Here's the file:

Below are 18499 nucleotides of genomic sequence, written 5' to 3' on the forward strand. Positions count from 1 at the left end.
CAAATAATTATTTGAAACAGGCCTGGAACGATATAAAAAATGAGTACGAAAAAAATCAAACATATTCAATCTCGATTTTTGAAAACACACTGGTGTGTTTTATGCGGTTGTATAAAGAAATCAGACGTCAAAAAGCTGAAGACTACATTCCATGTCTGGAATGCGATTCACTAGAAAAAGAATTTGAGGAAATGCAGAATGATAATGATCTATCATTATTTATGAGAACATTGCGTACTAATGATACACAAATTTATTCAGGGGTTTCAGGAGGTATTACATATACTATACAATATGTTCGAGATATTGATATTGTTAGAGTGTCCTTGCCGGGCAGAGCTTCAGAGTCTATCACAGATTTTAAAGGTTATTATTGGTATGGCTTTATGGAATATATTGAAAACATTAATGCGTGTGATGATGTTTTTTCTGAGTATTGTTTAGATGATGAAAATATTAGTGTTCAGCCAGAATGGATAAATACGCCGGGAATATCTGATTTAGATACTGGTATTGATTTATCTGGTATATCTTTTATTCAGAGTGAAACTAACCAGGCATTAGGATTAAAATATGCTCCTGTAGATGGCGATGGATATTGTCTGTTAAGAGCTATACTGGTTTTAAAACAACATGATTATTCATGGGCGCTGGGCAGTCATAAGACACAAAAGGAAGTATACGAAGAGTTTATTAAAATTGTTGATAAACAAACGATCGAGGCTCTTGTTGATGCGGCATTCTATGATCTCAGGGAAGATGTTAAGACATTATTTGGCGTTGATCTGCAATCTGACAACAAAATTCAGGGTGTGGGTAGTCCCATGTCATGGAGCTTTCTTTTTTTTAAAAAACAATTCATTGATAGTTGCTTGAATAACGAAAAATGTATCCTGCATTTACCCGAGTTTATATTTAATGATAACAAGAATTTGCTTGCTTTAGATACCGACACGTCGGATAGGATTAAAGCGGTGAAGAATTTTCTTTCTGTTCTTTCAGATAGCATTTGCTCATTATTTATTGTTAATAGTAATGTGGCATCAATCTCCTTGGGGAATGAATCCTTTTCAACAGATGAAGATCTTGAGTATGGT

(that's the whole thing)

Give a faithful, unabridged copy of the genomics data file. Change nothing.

Below are 18499 nucleotides of genomic sequence, written 5' to 3' on the forward strand. Positions count from 1 at the left end.
CAAATAATTATTTGAAACAGGCCTGGAACGATATAAAAAATGAGTACGAAAAAAATCAAACATATTCAATCTCGATTTTTGAAAACACACTGGTGTGTTTTATGCGGTTGTATAAAGAAATCAGACGTCAAAAAGCTGAAGACTACATTCCATGTCTGGAATGCGATTCACTAGAAAAAGAATTTGAGGAAATGCAGAATGATAATGATCTATCATTATTTATGAGAACATTGCGTACTAATGATACACAAATTTATTCAGGGGTTTCAGGAGGTATTACATATACTATACAATATGTTCGAGATATTGATATTGTTAGAGTGTCCTTGCCGGGCAGAGCTTCAGAGTCTATCACAGATTTTAAAGGTTATTATTGGTATGGCTTTATGGAATATATTGAAAACATTAATGCGTGTGATGATGTTTTTTCTGAGTATTGTTTAGATGATGAAAATATTAGTGTTCAGCCAGAATGGATAAATACGCCGGGAATATCTGATTTAGATACTGGTATTGATTTATCTGGTATATCTTTTATTCAGAGTGAAACTAACCAGGCATTAGGATTAAAATATGCTCCTGTAGATGGCGATGGATATTGTCTGTTAAGAGCTATACTGGTTTTAAAACAACATGATTATTCATGGGCGCTGGGCAGTCATAAGACACAAAAGGAAGTATACGAAGAGTTTATTAAAATTGTTGATAAACAAACGATCGAGGCTCTTGTTGATGCGGCATTCTATGATCTCAGGGAAGATGTTAAGACATTATTTGGCGTTGATCTGCAATCTGACAACAAAATTCAGGGTGTGGGTAGTCCCATGTCATGGAGCTTTCTTTTTTTTAAAAAACAATTCATTGATAGTTGCTTGAATAACGAAAAATGTATCCTGCATTTACCCGAGTTTATATTTAATGATAACAAGAATTTGCTTGCTTTAGATACCGACACGTCGGATAGGATTAAAGCGGTGAAGAATTTTCTTTCTGTTCTTTCAGATAGCATTTGCTCATTATTTATTGTTAATAGTAATGTGGCATCAATCTCCTTGGGGAATGAATCCTTTTCAACAGATGAAGATCTTGAGTATGGT